Sure Start intends to develop models,under which strengthening the health system and clinical care will be the target. These models may be replicated across other cities in future
‘Sure Start’,an initiative by PATH (Programme for Appropriate Technology in Health),working to improve maternal and newborn health in the state jointly held an urban health meet with the public health department officials of Maharashtra.
The meeting was a result of continuous discussions held between the state government officials and PATH in the wake of the National Urban Health Mission (NUHM) that is on the anvil and was organised with a view to share on ground experiences and learnings till date from the ‘Sure Start’ project.
Launched in November 2005,’Sure Start’ is a five-year project,initiated across seven districts of Uttar Pradesh in the rural areas and in select urban slums in seven cities across Maharashtra. The project team has been working with an objective to increase individual,household and community action that improves maternal and newborn health. The programme aims at enhancing systems and institutional capabilities for sustained improvement in maternal and newborn care and health status. The team monitors and tracks the progress of interventions in order to assess the progress and success of the programme in bringing about the desired behaviour change.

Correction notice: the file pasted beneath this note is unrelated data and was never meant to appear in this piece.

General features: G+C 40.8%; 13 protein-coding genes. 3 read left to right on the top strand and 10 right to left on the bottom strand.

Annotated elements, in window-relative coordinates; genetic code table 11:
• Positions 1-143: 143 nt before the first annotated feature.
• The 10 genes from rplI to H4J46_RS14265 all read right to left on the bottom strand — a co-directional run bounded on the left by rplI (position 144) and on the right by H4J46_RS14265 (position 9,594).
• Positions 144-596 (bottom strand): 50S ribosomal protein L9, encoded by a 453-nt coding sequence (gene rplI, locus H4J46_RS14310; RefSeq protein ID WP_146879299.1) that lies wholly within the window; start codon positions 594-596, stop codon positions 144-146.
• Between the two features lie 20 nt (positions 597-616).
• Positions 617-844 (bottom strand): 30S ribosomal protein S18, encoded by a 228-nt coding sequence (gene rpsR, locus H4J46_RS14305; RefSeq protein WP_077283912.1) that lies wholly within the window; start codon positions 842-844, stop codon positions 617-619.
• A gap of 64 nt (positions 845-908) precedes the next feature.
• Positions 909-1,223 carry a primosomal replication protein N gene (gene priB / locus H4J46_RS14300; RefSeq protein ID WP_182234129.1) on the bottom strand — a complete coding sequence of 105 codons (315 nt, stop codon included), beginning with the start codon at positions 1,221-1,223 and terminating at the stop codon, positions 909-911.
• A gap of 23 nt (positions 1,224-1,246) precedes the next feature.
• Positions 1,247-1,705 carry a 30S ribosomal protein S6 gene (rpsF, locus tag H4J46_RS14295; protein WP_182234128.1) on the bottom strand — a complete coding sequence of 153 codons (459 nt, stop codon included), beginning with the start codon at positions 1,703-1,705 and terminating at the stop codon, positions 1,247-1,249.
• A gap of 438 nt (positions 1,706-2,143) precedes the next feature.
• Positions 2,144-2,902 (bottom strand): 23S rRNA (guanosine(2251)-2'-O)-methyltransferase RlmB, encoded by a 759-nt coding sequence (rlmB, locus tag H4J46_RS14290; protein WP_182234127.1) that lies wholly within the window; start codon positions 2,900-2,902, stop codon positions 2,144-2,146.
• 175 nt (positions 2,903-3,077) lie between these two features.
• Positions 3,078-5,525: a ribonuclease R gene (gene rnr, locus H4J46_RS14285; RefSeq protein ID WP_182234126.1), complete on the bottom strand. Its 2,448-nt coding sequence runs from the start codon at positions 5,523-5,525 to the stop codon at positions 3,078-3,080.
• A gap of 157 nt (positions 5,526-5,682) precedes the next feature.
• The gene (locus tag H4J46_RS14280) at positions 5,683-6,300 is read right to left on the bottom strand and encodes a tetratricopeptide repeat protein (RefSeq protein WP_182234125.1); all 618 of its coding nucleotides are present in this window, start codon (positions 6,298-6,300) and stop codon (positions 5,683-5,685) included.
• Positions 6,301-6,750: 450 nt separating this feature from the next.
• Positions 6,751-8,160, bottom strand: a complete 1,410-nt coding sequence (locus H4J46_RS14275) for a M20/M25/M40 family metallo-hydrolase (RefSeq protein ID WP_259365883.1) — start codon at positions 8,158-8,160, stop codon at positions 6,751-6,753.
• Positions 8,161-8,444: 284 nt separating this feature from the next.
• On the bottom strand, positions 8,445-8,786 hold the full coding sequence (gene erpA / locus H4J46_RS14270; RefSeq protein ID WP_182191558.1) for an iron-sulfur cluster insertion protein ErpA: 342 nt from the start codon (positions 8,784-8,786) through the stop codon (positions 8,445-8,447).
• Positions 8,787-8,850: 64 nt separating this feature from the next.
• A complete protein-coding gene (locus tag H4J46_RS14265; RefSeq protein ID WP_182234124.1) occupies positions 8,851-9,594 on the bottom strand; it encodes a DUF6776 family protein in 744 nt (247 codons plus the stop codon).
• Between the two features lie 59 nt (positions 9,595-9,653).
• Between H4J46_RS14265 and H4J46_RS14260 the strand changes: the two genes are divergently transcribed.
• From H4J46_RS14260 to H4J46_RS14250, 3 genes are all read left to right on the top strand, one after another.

Anjali Nayyar,country director,PATH said,”PATH programmes worldwide are based on the key premise that simple practices can have a profound impact on the health status of communities and especially the vulnerable ones. The ‘Sure Start’ programme in UP and Maharashtra will help us learn about implementing strategies to reduce maternal and newborn deaths and improve their health.”
In Maharashtra,’Sure Start’ supports a range of innovative pilot activities being carried out in urban slums,intended to develop models that may be replicated across cities elsewhere in the future. There are seven programmes models being followed,each of them focus on strengthening the health system and clinical care by working on four key intervention levels.
This includes community mobilisation,increasing demand and facilitation of an enabling environment; building household awareness in essential maternal and newborn care and nutrition including recognition of danger signs and appropriate care seeking; appropriate referral,facilitating access to institutional deliveries and skilled attendance at birth and lastly strengthening of linkages between communities and the public and private healthcare systems.
The GOM is looking at ‘Sure Start’ as a model,which will provide key learnings for the upcoming NUHM. Next month the Municipal Corporation officials from other cities will be visiting ‘Sure Start’ cities and project sites to have an on ground experience of the work being done in these areas. PATH has also been invited by GOM to be a part of the task force on urban health in the state.